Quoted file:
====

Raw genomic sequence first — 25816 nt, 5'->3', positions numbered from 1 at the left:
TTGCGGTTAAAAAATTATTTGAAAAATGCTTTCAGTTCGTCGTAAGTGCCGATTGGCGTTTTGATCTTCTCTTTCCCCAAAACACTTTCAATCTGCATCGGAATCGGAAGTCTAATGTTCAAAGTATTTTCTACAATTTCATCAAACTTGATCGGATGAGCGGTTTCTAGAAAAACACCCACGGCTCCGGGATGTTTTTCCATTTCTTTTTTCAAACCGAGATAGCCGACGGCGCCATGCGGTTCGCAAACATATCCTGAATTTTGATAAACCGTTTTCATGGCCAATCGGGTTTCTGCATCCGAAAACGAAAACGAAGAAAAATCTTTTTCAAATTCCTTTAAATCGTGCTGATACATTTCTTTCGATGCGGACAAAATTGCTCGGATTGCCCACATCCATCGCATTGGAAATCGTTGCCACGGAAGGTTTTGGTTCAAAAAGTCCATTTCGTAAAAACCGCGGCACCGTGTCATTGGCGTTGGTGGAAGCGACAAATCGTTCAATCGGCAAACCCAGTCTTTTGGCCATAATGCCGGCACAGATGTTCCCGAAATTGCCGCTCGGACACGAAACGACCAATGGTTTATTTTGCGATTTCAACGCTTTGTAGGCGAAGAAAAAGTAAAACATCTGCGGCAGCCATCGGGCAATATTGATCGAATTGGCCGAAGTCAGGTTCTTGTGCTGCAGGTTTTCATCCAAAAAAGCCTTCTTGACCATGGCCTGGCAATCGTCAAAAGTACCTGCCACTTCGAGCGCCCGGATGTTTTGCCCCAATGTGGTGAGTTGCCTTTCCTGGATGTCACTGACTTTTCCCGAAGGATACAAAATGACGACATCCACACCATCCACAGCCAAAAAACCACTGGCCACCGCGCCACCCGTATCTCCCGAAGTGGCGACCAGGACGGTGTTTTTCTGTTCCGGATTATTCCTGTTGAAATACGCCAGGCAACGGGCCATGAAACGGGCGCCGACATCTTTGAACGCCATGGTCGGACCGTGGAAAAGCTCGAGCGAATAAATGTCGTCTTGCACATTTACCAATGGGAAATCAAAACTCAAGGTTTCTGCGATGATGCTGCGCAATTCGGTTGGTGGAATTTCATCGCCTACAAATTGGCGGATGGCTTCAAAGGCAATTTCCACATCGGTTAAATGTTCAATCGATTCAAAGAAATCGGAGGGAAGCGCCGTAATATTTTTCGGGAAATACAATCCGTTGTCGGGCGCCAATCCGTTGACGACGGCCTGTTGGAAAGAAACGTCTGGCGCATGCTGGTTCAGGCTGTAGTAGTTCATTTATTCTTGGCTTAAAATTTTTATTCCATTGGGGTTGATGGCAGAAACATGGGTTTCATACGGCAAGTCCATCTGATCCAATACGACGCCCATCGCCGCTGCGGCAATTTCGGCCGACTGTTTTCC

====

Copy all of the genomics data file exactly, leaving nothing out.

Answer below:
Raw genomic sequence first — 25816 nt, 5'->3', positions numbered from 1 at the left:
TTGCGGTTAAAAAATTATTTGAAAAATGCTTTCAGTTCGTCGTAAGTGCCGATTGGCGTTTTGATCTTCTCTTTCCCCAAAACACTTTCAATCTGCATCGGAATCGGAAGTCTAATGTTCAAAGTATTTTCTACAATTTCATCAAACTTGATCGGATGAGCGGTTTCTAGAAAAACACCCACGGCTCCGGGATGTTTTTCCATTTCTTTTTTCAAACCGAGATAGCCGACGGCGCCATGCGGTTCGCAAACATATCCTGAATTTTGATAAACCGTTTTCATGGCCAATCGGGTTTCTGCATCCGAAAACGAAAACGAAGAAAAATCTTTTTCAAATTCCTTTAAATCGTGCTGATACATTTCTTTCGATGCGGACAAAATTGCTCGGATTGCCCACATCCATCGCATTGGAAATCGTTGCCACGGAAGGTTTTGGTTCAAAAAGTCCATTTCGTAAAAACCGCGGCACCGTGTCATTGGCGTTGGTGGAAGCGACAAATCGTTCAATCGGCAAACCCAGTCTTTTGGCCATAATGCCGGCACAGATGTTCCCGAAATTGCCGCTCGGACACGAAACGACCAATGGTTTATTTTGCGATTTCAACGCTTTGTAGGCGAAGAAAAAGTAAAACATCTGCGGCAGCCATCGGGCAATATTGATCGAATTGGCCGAAGTCAGGTTCTTGTGCTGCAGGTTTTCATCCAAAAAAGCCTTCTTGACCATGGCCTGGCAATCGTCAAAAGTACCTGCCACTTCGAGCGCCCGGATGTTTTGCCCCAATGTGGTGAGTTGCCTTTCCTGGATGTCACTGACTTTTCCCGAAGGATACAAAATGACGACATCCACACCATCCACAGCCAAAAAACCACTGGCCACCGCGCCACCCGTATCTCCCGAAGTGGCGACCAGGACGGTGTTTTTCTGTTCCGGATTATTCCTGTTGAAATACGCCAGGCAACGGGCCATGAAACGGGCGCCGACATCTTTGAACGCCATGGTCGGACCGTGGAAAAGCTCGAGCGAATAAATGTCGTCTTGCACATTTACCAATGGGAAATCAAAACTCAAGGTTTCTGCGATGATGCTGCGCAATTCGGTTGGTGGAATTTCATCGCCTACAAATTGGCGGATGGCTTCAAAGGCAATTTCCACATCGGTTAAATGTTCAATCGATTCAAAGAAATCGGAGGGAAGCGCCGTAATATTTTTCGGGAAATACAATCCGTTGTCGGGCGCCAATCCGTTGACGACGGCCTGTTGGAAAGAAACGTCTGGCGCATGCTGGTTCAGGCTGTAGTAGTTCATTTATTCTTGGCTTAAAATTTTTATTCCATTGGGGTTGATGGCAGAAACATGGGTTTCATACGGCAAGTCCATCTGATCCAATACGACGCCCATCGCCGCTGCGGCAATTTCGGCCGACTGTTTTCC